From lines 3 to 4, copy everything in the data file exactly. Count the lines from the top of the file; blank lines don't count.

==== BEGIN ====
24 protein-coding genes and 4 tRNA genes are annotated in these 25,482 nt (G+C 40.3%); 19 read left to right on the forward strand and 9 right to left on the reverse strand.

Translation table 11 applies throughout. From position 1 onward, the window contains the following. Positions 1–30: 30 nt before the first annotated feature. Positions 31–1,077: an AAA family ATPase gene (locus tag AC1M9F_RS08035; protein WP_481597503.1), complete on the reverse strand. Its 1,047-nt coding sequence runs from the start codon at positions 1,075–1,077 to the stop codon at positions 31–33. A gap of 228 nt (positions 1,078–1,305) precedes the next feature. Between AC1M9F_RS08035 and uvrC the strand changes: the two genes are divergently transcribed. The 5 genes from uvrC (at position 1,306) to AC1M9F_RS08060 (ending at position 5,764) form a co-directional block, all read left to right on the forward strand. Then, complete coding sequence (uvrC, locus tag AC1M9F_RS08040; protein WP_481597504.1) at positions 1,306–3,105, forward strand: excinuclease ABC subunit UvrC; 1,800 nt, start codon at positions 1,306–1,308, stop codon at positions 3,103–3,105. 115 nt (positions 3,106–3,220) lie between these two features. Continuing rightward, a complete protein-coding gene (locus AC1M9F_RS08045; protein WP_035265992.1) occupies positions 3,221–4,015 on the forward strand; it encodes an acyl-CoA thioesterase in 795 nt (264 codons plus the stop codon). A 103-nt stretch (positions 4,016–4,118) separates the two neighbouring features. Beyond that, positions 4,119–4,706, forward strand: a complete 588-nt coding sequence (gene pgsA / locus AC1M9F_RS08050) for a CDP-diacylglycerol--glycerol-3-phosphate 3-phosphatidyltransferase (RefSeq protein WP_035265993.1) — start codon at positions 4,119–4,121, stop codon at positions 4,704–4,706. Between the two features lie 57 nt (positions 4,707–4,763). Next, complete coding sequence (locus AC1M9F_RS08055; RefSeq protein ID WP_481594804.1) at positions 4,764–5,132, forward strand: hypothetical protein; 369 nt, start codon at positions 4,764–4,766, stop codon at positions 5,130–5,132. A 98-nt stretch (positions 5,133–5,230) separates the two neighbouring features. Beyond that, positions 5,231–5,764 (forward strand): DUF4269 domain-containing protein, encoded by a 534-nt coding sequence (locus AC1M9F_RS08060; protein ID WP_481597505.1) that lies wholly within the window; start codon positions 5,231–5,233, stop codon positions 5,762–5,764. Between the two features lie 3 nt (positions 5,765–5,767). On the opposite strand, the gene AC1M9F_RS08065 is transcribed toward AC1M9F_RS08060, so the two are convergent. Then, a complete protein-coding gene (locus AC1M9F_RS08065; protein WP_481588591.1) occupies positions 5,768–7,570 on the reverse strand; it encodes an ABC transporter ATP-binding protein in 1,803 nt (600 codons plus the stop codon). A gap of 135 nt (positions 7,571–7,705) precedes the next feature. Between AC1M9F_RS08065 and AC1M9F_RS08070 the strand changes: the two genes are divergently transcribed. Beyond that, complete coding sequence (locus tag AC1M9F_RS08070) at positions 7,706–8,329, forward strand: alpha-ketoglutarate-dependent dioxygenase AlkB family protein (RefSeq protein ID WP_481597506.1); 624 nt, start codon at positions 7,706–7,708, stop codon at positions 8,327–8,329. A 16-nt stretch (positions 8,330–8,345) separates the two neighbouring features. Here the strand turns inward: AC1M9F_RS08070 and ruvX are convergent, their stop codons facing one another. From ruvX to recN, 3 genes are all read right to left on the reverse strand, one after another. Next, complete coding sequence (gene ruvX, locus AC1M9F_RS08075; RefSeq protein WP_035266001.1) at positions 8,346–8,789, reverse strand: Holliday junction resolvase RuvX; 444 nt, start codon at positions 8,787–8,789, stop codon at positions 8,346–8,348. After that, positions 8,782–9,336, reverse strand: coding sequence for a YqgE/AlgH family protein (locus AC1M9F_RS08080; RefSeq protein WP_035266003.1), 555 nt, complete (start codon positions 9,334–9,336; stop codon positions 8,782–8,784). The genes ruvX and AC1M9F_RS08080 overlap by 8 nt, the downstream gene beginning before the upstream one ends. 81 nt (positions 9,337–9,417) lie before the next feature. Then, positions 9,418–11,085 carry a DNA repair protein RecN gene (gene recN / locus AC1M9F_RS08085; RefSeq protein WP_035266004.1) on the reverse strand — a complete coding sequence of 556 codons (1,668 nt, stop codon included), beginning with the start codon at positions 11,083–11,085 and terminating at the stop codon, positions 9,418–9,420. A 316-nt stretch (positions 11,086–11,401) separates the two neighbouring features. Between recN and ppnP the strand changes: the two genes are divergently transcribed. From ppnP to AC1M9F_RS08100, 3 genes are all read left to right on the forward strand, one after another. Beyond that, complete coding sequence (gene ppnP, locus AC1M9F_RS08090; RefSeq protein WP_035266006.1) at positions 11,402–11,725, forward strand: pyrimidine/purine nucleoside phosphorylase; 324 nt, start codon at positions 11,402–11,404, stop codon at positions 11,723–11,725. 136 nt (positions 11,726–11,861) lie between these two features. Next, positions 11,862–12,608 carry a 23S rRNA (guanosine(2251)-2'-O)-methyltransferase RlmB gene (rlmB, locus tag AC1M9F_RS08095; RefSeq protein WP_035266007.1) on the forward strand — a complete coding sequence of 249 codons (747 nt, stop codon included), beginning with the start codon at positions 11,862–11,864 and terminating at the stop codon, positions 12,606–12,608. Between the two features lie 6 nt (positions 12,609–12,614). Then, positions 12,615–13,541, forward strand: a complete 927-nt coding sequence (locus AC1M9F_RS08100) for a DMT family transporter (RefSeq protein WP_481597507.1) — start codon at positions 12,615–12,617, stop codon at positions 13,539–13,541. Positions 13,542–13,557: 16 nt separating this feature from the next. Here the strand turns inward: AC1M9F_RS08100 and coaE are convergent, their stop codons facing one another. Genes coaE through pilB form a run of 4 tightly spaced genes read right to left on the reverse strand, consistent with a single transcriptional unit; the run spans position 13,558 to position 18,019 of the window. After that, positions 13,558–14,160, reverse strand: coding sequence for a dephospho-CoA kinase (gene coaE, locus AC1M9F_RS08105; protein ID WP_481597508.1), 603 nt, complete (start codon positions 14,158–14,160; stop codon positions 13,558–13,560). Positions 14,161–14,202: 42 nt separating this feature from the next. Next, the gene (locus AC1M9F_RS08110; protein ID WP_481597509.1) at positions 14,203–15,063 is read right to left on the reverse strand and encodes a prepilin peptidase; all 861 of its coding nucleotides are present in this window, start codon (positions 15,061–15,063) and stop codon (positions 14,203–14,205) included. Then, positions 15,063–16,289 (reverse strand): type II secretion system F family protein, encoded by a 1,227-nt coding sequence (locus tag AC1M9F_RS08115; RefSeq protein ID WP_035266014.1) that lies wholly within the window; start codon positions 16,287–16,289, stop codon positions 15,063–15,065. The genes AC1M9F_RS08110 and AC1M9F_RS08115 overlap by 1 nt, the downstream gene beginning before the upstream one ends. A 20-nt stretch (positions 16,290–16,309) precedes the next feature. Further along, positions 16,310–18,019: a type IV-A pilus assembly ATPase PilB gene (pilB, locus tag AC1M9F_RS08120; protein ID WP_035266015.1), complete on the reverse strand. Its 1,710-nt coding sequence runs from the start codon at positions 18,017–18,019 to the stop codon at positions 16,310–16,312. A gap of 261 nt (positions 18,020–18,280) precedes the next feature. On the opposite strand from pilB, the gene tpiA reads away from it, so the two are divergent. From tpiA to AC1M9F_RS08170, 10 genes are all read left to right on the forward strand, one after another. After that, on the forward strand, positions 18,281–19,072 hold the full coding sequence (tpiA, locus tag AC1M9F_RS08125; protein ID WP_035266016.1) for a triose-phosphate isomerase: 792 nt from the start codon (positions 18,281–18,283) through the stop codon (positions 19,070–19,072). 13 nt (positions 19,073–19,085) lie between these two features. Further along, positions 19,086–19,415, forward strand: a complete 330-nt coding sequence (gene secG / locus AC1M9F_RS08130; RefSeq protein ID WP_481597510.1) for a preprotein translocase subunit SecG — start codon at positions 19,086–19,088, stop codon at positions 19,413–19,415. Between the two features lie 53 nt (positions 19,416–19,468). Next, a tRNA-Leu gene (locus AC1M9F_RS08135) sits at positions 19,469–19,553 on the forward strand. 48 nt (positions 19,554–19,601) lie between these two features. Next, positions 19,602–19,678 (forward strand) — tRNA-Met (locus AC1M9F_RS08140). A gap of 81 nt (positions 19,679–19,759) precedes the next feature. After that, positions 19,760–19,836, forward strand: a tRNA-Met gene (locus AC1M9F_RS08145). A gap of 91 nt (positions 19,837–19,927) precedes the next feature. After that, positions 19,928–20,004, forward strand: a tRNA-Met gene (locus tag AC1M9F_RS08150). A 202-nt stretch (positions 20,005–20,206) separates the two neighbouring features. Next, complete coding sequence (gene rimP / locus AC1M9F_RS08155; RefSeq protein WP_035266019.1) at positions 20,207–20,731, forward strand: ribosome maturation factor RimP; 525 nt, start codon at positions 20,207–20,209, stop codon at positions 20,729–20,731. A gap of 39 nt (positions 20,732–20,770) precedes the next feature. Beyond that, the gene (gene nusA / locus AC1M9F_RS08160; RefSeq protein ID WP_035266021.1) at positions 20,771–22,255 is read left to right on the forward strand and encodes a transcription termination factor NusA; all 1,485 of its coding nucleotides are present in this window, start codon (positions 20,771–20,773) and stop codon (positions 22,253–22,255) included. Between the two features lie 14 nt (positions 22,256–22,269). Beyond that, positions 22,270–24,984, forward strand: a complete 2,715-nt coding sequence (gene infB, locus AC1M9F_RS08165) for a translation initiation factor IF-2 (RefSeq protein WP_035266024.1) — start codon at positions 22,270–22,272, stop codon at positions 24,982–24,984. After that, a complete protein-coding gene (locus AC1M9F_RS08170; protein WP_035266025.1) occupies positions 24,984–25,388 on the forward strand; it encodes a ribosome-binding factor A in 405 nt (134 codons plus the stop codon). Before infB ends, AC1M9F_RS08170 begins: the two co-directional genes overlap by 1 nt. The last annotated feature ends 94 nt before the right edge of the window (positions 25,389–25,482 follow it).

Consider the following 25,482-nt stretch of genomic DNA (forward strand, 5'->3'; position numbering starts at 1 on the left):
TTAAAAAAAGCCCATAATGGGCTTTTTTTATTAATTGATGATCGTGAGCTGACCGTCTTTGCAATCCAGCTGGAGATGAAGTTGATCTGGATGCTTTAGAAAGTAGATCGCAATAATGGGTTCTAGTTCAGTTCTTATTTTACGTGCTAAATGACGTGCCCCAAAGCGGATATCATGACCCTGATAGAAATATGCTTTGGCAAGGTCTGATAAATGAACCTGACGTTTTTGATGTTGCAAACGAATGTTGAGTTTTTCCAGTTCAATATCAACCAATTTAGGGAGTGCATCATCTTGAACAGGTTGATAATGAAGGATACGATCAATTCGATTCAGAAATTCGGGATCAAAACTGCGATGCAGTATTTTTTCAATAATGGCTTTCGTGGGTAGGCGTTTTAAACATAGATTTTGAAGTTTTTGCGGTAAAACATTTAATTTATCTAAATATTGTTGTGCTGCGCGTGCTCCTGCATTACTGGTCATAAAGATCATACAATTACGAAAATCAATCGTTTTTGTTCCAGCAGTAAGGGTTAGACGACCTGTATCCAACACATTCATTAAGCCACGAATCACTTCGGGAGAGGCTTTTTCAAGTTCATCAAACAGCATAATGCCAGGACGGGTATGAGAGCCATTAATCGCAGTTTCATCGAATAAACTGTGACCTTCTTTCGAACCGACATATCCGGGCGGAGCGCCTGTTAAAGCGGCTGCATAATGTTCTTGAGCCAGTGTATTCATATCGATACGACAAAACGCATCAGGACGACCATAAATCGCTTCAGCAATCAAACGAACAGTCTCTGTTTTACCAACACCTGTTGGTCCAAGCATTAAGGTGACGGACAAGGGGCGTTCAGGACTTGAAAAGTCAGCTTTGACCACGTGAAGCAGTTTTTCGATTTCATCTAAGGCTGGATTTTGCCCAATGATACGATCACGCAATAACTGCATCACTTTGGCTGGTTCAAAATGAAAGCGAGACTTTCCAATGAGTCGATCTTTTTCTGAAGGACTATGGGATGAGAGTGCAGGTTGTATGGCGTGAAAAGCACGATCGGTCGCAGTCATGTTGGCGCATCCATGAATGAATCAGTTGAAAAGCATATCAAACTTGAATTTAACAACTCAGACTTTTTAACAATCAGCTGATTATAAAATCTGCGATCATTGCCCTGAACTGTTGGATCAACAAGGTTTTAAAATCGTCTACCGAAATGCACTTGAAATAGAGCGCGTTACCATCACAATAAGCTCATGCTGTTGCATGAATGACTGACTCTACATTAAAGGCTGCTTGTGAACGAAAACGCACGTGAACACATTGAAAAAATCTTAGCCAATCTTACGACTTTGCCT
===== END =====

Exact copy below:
Consider the following 25,482-nt stretch of genomic DNA (forward strand, 5'->3'; position numbering starts at 1 on the left):
TTAAAAAAAGCCCATAATGGGCTTTTTTTATTAATTGATGATCGTGAGCTGACCGTCTTTGCAATCCAGCTGGAGATGAAGTTGATCTGGATGCTTTAGAAAGTAGATCGCAATAATGGGTTCTAGTTCAGTTCTTATTTTACGTGCTAAATGACGTGCCCCAAAGCGGATATCATGACCCTGATAGAAATATGCTTTGGCAAGGTCTGATAAATGAACCTGACGTTTTTGATGTTGCAAACGAATGTTGAGTTTTTCCAGTTCAATATCAACCAATTTAGGGAGTGCATCATCTTGAACAGGTTGATAATGAAGGATACGATCAATTCGATTCAGAAATTCGGGATCAAAACTGCGATGCAGTATTTTTTCAATAATGGCTTTCGTGGGTAGGCGTTTTAAACATAGATTTTGAAGTTTTTGCGGTAAAACATTTAATTTATCTAAATATTGTTGTGCTGCGCGTGCTCCTGCATTACTGGTCATAAAGATCATACAATTACGAAAATCAATCGTTTTTGTTCCAGCAGTAAGGGTTAGACGACCTGTATCCAACACATTCATTAAGCCACGAATCACTTCGGGAGAGGCTTTTTCAAGTTCATCAAACAGCATAATGCCAGGACGGGTATGAGAGCCATTAATCGCAGTTTCATCGAATAAACTGTGACCTTCTTTCGAACCGACATATCCGGGCGGAGCGCCTGTTAAAGCGGCTGCATAATGTTCTTGAGCCAGTGTATTCATATCGATACGACAAAACGCATCAGGACGACCATAAATCGCTTCAGCAATCAAACGAACAGTCTCTGTTTTACCAACACCTGTTGGTCCAAGCATTAAGGTGACGGACAAGGGGCGTTCAGGACTTGAAAAGTCAGCTTTGACCACGTGAAGCAGTTTTTCGATTTCATCTAAGGCTGGATTTTGCCCAATGATACGATCACGCAATAACTGCATCACTTTGGCTGGTTCAAAATGAAAGCGAGACTTTCCAATGAGTCGATCTTTTTCTGAAGGACTATGGGATGAGAGTGCAGGTTGTATGGCGTGAAAAGCACGATCGGTCGCAGTCATGTTGGCGCATCCATGAATGAATCAGTTGAAAAGCATATCAAACTTGAATTTAACAACTCAGACTTTTTAACAATCAGCTGATTATAAAATCTGCGATCATTGCCCTGAACTGTTGGATCAACAAGGTTTTAAAATCGTCTACCGAAATGCACTTGAAATAGAGCGCGTTACCATCACAATAAGCTCATGCTGTTGCATGAATGACTGACTCTACATTAAAGGCTGCTTGTGAACGAAAACGCACGTGAACACATTGAAAAAATCTTAGCCAATCTTACGACTTTGCCT